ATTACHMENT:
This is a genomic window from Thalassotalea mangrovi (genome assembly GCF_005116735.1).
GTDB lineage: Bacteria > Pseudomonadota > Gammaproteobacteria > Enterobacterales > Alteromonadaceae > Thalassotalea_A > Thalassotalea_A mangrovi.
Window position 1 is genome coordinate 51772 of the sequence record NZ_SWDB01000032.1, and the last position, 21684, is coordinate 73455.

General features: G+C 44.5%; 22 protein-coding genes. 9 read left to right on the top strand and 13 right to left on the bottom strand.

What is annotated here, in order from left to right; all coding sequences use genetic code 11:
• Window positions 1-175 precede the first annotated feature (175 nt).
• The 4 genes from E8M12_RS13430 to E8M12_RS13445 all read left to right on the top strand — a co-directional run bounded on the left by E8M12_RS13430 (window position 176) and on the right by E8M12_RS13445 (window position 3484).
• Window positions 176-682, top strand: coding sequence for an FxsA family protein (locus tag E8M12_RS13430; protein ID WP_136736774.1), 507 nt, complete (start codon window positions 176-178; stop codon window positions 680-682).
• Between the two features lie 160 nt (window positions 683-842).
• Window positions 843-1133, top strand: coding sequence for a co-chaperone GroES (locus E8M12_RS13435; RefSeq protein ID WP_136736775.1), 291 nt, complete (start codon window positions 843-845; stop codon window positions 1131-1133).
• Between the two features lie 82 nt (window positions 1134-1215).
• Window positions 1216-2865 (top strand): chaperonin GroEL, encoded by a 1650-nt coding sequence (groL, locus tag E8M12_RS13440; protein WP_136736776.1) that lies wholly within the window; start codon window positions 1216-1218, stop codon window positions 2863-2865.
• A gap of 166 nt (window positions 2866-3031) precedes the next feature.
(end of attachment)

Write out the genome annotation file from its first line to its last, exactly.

This is a genomic window from Thalassotalea mangrovi (genome assembly GCF_005116735.1).
GTDB lineage: Bacteria > Pseudomonadota > Gammaproteobacteria > Enterobacterales > Alteromonadaceae > Thalassotalea_A > Thalassotalea_A mangrovi.
Window position 1 is genome coordinate 51772 of the sequence record NZ_SWDB01000032.1, and the last position, 21684, is coordinate 73455.

General features: G+C 44.5%; 22 protein-coding genes. 9 read left to right on the top strand and 13 right to left on the bottom strand.

What is annotated here, in order from left to right; all coding sequences use genetic code 11:
• Window positions 1-175 precede the first annotated feature (175 nt).
• The 4 genes from E8M12_RS13430 to E8M12_RS13445 all read left to right on the top strand — a co-directional run bounded on the left by E8M12_RS13430 (window position 176) and on the right by E8M12_RS13445 (window position 3484).
• Window positions 176-682, top strand: coding sequence for an FxsA family protein (locus tag E8M12_RS13430; protein ID WP_136736774.1), 507 nt, complete (start codon window positions 176-178; stop codon window positions 680-682).
• Between the two features lie 160 nt (window positions 683-842).
• Window positions 843-1133, top strand: coding sequence for a co-chaperone GroES (locus E8M12_RS13435; RefSeq protein ID WP_136736775.1), 291 nt, complete (start codon window positions 843-845; stop codon window positions 1131-1133).
• Between the two features lie 82 nt (window positions 1134-1215).
• Window positions 1216-2865 (top strand): chaperonin GroEL, encoded by a 1650-nt coding sequence (groL, locus tag E8M12_RS13440; protein WP_136736776.1) that lies wholly within the window; start codon window positions 1216-1218, stop codon window positions 2863-2865.
• A gap of 166 nt (window positions 2866-3031) precedes the next feature.